We present William Porter overseer of the road from the top of the hill above Frankfort to the two mile tree for not having the same in repair the 12tli of October; also for not having a sign board at the two mile tree. By the information of Samuel Mosley.

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Richardson, Foreman. Frankfort is a smart little town on the Kentucky river. It is the seat of Government and the Legislature is now sit- ting. Like others it is hidden in a mud hole with fine com- manding sections around it. They liavc begun to pave the main street — in a wav that would make a Ivondon Paviour laugh. Early Western Travels IV. Course of Events from to The population of Franklin County in the year was 5, of that number G28 lived in the town of Frankfort. On Tuesday the 26th day of August of that year, James Roberts was appointed jailer of the county; the appointment or selection, was made by the Court of Quarter Session.

On the 23rd of September, the following orders were entered: "It is ordered that Stephen Arnold and John Price, Gentlemen, they being the oldest Justices commissioned for said county, as fit persons to fill the office of a sheriff of the County for the next term of two years, be recommended to the Governor. The following news item is copied from the Palladium: "Frankfort, May 29, Lewis Marshall of Woodford, to the amiable and accomplished Miss A.

Smith of this place. The Frankfort Bridge Company was incorporated Decem- ber 21, , Christopher Greenup, Daniel Weiseger and Wil- liam Trigg were the incorporators; the right was given to erect the bridge from the south end of Ann street to the south side. In the act incorporating the Frankfort Bridge Company was repealed and an act passed authorizing John Pope to erect a bridge across the Kentucky river from the end of Annie Ann street to South Frankfort and fixed the rate of toll, etc. At the same term of the Legislature there was an act authoriz- ing Thomas Tuntstall to erect a bridge across the Kentucky river from the wpst end of Montgomery Main street to his land on the opposite side of the river, "subject to the same rules, regulations, penalties and emoluments as John Pope.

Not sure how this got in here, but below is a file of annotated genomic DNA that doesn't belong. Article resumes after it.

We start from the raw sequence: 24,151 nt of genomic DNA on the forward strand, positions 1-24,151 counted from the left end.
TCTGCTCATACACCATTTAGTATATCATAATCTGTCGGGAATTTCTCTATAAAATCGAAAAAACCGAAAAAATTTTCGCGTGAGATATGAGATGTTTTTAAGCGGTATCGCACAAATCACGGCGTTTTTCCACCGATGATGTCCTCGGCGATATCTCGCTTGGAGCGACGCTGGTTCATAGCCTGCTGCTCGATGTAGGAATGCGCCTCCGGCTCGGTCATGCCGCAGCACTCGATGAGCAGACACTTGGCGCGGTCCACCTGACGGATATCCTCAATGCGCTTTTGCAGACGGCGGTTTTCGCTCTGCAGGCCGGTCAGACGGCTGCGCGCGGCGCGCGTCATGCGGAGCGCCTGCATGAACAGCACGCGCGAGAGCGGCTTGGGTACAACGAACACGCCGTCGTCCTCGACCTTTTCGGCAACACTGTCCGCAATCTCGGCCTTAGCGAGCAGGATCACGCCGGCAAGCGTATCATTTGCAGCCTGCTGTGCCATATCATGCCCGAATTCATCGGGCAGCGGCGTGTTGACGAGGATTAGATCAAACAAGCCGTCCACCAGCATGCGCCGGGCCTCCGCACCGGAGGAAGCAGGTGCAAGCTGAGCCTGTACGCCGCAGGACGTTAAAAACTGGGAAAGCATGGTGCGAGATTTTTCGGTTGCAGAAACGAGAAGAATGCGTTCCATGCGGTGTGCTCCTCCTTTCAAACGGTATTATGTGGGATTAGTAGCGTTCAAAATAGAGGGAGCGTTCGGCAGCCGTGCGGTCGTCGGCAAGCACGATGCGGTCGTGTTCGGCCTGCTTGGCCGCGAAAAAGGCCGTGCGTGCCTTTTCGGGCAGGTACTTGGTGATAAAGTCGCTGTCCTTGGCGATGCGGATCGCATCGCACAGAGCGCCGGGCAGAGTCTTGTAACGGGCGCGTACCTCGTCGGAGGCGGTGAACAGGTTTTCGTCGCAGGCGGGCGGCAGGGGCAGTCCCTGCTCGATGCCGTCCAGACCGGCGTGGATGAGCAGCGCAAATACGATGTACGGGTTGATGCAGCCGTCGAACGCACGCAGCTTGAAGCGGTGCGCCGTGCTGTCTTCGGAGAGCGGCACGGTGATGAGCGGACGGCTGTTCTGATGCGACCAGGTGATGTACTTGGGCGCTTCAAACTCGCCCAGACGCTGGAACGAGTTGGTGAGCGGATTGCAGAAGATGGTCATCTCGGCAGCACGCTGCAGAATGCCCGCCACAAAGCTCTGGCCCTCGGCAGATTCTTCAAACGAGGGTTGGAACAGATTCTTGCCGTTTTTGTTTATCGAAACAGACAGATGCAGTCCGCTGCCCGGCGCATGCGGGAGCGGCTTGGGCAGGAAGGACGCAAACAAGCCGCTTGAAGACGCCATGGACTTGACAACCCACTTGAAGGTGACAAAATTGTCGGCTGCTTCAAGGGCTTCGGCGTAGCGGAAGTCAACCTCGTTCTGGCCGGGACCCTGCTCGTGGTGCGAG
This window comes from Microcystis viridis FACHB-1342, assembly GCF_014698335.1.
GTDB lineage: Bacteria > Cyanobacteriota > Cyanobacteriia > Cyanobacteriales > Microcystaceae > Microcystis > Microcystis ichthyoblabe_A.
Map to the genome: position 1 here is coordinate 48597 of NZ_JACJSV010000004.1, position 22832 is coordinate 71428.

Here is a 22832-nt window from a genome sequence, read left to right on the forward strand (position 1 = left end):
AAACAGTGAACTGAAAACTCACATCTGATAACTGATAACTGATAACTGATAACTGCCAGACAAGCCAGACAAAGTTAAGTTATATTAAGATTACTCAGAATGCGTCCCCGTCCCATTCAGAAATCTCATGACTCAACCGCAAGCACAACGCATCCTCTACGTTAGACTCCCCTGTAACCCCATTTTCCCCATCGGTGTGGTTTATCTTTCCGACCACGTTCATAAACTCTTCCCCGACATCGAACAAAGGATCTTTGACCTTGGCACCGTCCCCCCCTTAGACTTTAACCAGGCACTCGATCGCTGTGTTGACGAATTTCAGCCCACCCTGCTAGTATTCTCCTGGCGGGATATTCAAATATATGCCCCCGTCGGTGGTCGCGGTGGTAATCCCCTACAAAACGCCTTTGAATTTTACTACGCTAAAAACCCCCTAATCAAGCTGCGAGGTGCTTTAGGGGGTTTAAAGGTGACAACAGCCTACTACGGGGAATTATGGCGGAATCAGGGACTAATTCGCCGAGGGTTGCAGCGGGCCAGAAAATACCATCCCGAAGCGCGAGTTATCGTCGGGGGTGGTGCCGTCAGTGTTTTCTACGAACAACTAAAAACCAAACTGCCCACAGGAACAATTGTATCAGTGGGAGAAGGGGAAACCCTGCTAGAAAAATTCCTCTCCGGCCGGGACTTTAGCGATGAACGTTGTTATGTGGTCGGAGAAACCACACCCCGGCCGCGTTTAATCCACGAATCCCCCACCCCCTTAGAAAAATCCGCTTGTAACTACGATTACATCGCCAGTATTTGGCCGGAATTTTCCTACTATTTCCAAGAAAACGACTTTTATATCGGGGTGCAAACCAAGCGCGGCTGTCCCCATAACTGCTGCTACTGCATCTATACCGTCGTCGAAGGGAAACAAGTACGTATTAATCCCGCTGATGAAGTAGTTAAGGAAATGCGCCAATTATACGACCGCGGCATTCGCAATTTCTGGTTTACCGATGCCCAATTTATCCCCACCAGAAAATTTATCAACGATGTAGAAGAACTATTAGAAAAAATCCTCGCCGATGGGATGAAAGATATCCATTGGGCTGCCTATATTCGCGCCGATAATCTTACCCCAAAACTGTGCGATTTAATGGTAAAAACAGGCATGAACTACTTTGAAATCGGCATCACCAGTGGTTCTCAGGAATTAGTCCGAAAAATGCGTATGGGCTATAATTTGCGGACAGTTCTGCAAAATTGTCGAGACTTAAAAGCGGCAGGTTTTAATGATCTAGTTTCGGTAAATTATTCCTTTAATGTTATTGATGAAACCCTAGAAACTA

Clair street, Thomas V, Loofburrow and Wil- liam Trigg were authorized to raise by subscription, by stock not to exceed thirty thousand dollars to be composed of shares of one hundred dollars each — "provided said bridge shall not contain more than one pier in the channel of the river, and which pier shall not be less than sixty feet high from its foundation.

The act also provided, if the said bridge was not completed within two years, the said company was to forfeit all rights which had been granted by the Legislature. There was an act approved January 18th, , extending the time of completing the bridge, until 1st day of February, ; this was the first permanent bridge which crossed the river at Frankfort. There was much difficulty in securing a foundation for the south abutment, because of the quicksand found there; the water would rush in at the bottom upon the workmen as fast as they discharged it at the top with pumps and buckets, working day and night.

During the time the bridge was under construction, there was a floating bridge across the Kentucky river from the south end of Ann street, similar to a pontoon bridge; it was constructed of anchored flat boats covered wdth plank for the road way and with railing on each side for protection. Another bridge of the same kind was used at the ferry near the foot of Wilkinson street across to the mouth of Benson Creek ; this ferry had been established by act of the Legislature in the year On June 23rd, , ''Stephen Arnold, Gentleman',-' pre- sented to the Court of Quarter Session a commission from James Garrard, Governor of Kentucky, appointing him sheriff of the county, whereupon he took the oath required by law and entered into bond with Daniel Weiseger and Christopher Greenup as his securities.

At the same time Daniel Weiseger was appointed clerk of the County Court. In order that the exhibition may not interfere with other commemorations of the day the bell will begin to ring at eight o'clock in the morn- ing and speaking commence in the vState House at half past nine. This spring is only a short hslanco below the north limit of the city.